LETTER: Honoring black patriots
Meditating on the true meaning of Memorial Day, not on planned activities, I was delighted with your mini-page educating us about “American Black Patriots.” They fought in the Revolutionary War. Two of them were from New England, my birthplace. The bios of Salem Poor, Crispus Attucks, James Armistead, and the Black Regiment blessed me.
Armistead went back to being a slave. He had been instrumental in helping Washington and Lafayette defeat the British at Yorktown in 1781.
Lafayette found out about Armistead. His letter to Virginia’s General Assembly resulted in Armistead’s emancipation, Hallelujah! Eighty-eight slaves enlisted in Rhode Island’s Black Regiment because not enough men would sign up.
God bless Rotary Clubs, supporters of mini-page.
Lest we forget, thank God for black men and women serving today, especially those in harm’s way! Many deserving achieved high ranks in all services.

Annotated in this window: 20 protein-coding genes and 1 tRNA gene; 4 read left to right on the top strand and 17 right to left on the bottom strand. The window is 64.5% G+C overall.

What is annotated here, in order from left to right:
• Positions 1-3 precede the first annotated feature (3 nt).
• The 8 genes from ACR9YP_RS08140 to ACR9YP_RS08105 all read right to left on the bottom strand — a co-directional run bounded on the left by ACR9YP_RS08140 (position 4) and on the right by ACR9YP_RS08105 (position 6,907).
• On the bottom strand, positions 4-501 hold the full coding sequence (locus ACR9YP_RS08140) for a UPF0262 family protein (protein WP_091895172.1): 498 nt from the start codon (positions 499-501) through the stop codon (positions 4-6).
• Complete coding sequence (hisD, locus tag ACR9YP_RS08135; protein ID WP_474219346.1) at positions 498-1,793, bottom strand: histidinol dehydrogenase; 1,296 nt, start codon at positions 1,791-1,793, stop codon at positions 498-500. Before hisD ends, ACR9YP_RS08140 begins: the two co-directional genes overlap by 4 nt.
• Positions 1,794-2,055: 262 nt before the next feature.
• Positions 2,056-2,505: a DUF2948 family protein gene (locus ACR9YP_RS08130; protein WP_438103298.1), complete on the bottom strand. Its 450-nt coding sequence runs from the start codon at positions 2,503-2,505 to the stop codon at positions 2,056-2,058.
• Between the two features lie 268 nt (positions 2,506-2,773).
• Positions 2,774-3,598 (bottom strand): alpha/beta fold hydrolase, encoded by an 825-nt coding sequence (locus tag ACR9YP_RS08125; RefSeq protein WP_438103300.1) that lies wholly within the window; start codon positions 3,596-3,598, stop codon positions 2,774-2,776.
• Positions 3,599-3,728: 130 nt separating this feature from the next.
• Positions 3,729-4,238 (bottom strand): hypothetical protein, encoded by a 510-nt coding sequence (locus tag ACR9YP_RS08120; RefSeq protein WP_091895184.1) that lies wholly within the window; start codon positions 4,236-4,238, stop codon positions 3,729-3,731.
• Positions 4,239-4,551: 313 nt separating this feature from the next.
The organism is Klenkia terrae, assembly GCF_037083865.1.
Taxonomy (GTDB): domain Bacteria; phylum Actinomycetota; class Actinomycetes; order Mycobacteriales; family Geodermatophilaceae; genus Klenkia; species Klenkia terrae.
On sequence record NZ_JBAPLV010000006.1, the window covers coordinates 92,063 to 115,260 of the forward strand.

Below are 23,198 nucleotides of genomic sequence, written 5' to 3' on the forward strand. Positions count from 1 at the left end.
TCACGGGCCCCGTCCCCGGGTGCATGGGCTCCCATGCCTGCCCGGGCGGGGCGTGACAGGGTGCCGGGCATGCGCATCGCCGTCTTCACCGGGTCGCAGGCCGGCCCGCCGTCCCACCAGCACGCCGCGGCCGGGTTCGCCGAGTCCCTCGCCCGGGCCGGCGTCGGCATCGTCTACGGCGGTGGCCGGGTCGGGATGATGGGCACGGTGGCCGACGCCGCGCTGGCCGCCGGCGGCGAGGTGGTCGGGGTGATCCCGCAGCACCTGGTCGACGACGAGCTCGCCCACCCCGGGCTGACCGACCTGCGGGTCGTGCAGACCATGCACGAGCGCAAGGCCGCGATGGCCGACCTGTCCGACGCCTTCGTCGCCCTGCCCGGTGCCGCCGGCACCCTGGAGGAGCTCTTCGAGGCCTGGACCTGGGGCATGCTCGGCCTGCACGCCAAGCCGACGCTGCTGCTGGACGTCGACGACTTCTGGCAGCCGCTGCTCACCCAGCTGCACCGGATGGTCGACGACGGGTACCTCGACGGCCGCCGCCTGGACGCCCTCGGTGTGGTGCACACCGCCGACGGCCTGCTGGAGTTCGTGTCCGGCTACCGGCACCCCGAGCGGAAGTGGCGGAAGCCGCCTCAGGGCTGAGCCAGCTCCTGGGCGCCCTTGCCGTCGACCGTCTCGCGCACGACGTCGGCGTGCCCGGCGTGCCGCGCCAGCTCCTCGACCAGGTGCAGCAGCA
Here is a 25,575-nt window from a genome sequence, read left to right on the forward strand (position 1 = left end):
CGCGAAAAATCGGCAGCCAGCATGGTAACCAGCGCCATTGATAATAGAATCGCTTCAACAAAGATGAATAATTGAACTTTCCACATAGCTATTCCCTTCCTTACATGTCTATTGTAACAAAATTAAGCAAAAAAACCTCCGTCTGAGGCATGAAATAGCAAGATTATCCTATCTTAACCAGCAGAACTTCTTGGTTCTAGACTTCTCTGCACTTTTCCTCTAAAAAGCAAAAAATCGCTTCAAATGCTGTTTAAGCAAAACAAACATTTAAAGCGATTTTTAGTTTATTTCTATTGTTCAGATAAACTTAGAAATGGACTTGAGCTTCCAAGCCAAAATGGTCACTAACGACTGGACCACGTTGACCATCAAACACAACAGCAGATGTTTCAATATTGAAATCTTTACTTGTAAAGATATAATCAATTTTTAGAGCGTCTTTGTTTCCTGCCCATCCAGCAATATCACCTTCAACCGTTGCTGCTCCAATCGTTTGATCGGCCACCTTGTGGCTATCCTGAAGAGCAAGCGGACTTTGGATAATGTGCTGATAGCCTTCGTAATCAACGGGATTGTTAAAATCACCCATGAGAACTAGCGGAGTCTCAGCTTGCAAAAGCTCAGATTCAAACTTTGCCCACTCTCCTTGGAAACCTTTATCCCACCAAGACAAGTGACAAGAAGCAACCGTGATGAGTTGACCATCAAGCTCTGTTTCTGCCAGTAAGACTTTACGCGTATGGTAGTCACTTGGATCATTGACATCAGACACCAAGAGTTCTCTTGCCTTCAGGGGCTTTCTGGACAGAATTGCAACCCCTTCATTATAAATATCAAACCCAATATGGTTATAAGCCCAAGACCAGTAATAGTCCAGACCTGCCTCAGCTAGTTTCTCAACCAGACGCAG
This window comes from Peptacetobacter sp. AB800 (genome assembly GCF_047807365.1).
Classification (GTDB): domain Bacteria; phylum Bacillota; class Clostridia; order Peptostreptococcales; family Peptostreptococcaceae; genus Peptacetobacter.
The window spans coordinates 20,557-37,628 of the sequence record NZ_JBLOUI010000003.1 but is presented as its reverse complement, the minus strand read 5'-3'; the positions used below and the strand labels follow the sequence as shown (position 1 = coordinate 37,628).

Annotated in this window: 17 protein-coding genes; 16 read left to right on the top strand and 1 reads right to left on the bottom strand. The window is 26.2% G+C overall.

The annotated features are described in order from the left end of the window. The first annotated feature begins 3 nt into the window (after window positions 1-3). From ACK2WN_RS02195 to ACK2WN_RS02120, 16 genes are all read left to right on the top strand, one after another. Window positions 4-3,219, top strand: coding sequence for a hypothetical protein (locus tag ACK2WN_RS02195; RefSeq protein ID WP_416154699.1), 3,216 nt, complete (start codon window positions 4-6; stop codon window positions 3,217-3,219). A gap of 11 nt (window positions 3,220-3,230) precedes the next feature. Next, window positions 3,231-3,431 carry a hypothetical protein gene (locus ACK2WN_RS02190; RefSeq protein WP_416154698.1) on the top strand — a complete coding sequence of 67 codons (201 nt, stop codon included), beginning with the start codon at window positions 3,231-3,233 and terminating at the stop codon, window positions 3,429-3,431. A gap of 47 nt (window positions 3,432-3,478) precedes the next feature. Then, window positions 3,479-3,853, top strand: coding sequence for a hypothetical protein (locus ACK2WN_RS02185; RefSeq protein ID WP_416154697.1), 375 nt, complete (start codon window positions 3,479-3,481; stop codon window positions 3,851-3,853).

While administrative sssistant to a U.S. Army general in Greece, I encountered some black Americans as well as in Turkey earlier.
Dr. Holley (Air Force) and I met in Greece. Brought to Milton, I’ve learned to love it. In 1959 I couldn’t find it on a map. It wasn’t there.
We have an amazing Veteran’s Memorial Plaza downtown! May we never forget the sacrifice of some, the service for all.
Lee Greenwood recently closed his concert with a tribute to the military and veterans. While they all stood, many of us with tear-filled eyes, sang “I’m proud to be an American.” What an experience! I found out he is involved in building houses for military personnel.
God bless us all as only He can. Maranatha!
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